I conceived the idea for Because She Was a Woman out of love, or a memory I love at any rate.
For two weeks, these women paraded in my head, with different faces and names and personalities. Some I knew, some I just met. Some I liked, others I'd prefer no further contact. Some are presumably white, others are
, some are Asian and there is one that
appears to be a minion of the Beast. Some are sweet, some are insecure, some
are killers, some lie, and some are funny. Some love and others have forgotten
how. Some are young and some are young at heart. Latina
Then came putting all their stories together into some sort of cohesive form, letting them come to life on their own terms without me interfering.
I’ve printed all twelve stories and, the hardest part, is giving up my baby. It needs a new pair of eyes, because self-editing is effective to only a certain point. Since I know what I meant to write, sometimes, no matter how methodical you want to be, you miss little things. I trust Mom with my life, but there is something so ephemeral about ownership when it comes to writing. It feels like it is yours after the story surrenders to your fingers on the keyboard. It is yours the first read through.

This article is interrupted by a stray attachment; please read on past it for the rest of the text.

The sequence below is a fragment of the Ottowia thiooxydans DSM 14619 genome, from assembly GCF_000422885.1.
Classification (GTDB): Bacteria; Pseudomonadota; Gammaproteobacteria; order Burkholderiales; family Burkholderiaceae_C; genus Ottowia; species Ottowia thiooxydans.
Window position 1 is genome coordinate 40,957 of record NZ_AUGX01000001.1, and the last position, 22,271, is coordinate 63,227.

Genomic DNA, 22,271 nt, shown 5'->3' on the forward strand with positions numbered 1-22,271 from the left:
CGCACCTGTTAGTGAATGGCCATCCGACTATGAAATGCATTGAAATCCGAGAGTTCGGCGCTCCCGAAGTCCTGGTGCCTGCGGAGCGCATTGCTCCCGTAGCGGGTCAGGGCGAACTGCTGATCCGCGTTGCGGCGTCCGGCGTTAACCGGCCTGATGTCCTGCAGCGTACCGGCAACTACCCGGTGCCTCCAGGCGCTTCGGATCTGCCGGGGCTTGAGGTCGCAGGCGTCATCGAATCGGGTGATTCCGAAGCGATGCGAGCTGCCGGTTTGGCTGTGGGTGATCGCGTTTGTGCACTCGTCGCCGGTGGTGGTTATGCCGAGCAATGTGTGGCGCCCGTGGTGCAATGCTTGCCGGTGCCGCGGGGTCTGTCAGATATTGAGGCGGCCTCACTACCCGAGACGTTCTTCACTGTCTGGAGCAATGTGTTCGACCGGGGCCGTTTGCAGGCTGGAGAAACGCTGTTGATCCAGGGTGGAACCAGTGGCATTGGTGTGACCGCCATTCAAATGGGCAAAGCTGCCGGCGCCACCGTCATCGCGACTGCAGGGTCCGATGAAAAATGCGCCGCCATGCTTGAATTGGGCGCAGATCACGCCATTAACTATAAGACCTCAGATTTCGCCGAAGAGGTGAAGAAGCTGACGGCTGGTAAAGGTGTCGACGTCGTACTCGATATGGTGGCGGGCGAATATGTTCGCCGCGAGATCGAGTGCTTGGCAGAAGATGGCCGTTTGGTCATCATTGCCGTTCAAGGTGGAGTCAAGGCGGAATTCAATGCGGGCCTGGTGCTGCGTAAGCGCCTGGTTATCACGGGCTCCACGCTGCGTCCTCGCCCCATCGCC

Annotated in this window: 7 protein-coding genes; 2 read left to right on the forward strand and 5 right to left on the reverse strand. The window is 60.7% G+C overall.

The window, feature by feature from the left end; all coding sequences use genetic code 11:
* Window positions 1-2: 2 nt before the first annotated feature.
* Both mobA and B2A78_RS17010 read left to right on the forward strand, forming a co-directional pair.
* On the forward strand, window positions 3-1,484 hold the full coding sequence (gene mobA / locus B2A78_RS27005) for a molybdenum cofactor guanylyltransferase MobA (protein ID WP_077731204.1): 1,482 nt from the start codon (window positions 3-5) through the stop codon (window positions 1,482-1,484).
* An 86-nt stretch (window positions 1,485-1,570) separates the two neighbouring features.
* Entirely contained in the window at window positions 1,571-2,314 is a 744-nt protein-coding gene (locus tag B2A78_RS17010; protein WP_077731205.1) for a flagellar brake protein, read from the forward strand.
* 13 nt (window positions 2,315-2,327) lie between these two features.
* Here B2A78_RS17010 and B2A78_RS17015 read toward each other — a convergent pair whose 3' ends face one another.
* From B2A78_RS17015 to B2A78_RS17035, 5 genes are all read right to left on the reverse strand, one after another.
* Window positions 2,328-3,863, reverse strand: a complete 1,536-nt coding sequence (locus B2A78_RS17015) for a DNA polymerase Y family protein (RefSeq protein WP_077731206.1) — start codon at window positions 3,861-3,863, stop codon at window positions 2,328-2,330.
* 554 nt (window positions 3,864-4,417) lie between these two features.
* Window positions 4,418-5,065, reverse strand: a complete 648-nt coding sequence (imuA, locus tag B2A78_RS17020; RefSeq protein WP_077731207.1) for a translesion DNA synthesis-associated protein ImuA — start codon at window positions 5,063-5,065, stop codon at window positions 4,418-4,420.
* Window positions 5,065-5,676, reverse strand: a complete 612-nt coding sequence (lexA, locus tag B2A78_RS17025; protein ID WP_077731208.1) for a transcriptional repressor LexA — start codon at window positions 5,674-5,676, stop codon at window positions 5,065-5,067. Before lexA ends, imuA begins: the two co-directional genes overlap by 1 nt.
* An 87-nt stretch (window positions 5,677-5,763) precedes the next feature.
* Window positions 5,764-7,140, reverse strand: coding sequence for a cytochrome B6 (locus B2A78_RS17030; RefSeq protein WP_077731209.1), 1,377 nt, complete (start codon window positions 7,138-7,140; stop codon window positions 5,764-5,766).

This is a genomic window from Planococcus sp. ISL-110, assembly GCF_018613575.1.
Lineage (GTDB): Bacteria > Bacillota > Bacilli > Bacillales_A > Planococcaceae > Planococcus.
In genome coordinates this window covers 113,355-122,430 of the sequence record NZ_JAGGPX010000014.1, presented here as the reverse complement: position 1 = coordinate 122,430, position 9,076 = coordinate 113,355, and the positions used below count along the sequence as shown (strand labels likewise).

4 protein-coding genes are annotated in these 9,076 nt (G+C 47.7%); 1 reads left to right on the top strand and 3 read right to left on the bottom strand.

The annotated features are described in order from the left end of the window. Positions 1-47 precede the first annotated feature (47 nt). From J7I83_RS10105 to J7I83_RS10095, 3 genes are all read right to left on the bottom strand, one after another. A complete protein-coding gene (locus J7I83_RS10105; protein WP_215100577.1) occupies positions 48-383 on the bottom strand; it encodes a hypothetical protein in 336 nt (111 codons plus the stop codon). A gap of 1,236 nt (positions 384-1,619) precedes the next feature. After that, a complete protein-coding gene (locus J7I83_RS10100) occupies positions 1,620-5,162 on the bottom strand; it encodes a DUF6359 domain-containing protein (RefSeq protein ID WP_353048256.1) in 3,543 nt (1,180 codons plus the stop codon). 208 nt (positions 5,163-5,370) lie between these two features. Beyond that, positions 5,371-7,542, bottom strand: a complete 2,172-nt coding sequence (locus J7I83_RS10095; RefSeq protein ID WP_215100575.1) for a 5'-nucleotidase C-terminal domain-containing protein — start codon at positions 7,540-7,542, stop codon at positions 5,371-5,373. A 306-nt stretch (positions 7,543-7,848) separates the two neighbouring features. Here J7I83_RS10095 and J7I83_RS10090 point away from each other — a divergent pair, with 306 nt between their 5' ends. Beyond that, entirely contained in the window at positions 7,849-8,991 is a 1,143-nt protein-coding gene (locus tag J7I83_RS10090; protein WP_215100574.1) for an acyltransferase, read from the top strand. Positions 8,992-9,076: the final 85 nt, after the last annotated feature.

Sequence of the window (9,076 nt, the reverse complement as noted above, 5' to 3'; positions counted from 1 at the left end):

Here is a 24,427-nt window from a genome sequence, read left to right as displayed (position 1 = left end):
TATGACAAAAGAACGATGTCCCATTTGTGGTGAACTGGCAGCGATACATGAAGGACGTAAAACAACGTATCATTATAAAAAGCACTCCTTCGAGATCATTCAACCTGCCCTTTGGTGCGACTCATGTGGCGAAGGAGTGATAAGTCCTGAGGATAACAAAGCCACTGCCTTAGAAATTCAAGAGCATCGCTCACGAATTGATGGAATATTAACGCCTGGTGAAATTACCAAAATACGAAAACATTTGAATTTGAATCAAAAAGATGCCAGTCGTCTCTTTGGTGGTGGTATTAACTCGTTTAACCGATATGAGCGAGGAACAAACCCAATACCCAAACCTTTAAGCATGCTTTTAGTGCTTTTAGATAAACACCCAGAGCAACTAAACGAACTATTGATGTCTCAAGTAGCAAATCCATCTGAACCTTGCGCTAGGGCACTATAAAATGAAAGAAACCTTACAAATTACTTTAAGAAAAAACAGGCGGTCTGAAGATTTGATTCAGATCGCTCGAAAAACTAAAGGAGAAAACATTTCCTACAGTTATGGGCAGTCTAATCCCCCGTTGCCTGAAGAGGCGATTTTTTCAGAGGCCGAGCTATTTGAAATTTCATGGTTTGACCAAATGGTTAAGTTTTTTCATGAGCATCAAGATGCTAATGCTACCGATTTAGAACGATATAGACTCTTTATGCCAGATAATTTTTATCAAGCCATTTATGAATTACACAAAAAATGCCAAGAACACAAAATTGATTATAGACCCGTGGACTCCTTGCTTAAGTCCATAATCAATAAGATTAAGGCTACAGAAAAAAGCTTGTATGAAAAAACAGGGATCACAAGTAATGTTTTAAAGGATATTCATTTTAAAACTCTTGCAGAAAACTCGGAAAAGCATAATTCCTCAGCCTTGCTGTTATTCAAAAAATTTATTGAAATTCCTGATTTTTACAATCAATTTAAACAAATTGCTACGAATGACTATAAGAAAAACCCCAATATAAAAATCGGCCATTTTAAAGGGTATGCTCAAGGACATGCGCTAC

The moment you hand it over to be read by another, it’s like giving up your child for adoption. This is not to minimize adoption from either perspective. You feel like you conceived, nurtured and gave birth to it and then you get attached and you love it and want to protect it and keep it close to your bosom, but you know you have to let it go…
The moment you let it go, you mourn that, because it becomes less yours and less the creature you created and more whatever the reader makes of it. You gave it life and love, but it only evolves through the nurturing understanding of others who glance upon it.
The whole process has put me in a semi-melancholic state and I have been preoccupied with memory and memories, the difference, and the fragility of both concepts.
I suppose that part of it is that on March 15 was grandma’s (paternal) birthday and I miss her very much. I know we will never have what we did; the memory of it is mine now because I do not know that she still possesses it. Not helping my state of mind is the fact that Mami (maternal grandmother) is in a similar state.
There is this yearning to write my book, hand her a Kindle and say, “Look what I did, Grandma!” I can’t do that and that makes me desperately sad. So I try not to dwell on it, because half of it terrifies me. I think of her as I had her: vibrant and funny, opinionated and loving. That is my story with her. I do wonder what her own recurring story is and I suspect that some of it might be of her dancing years.
Maybe on my next anthology, I’ll write a story of a dancer and imagine a happy ending for her.
This is Grandma dancing with Geoffrey Holder in the olden days (from the
digital archives): Marquette University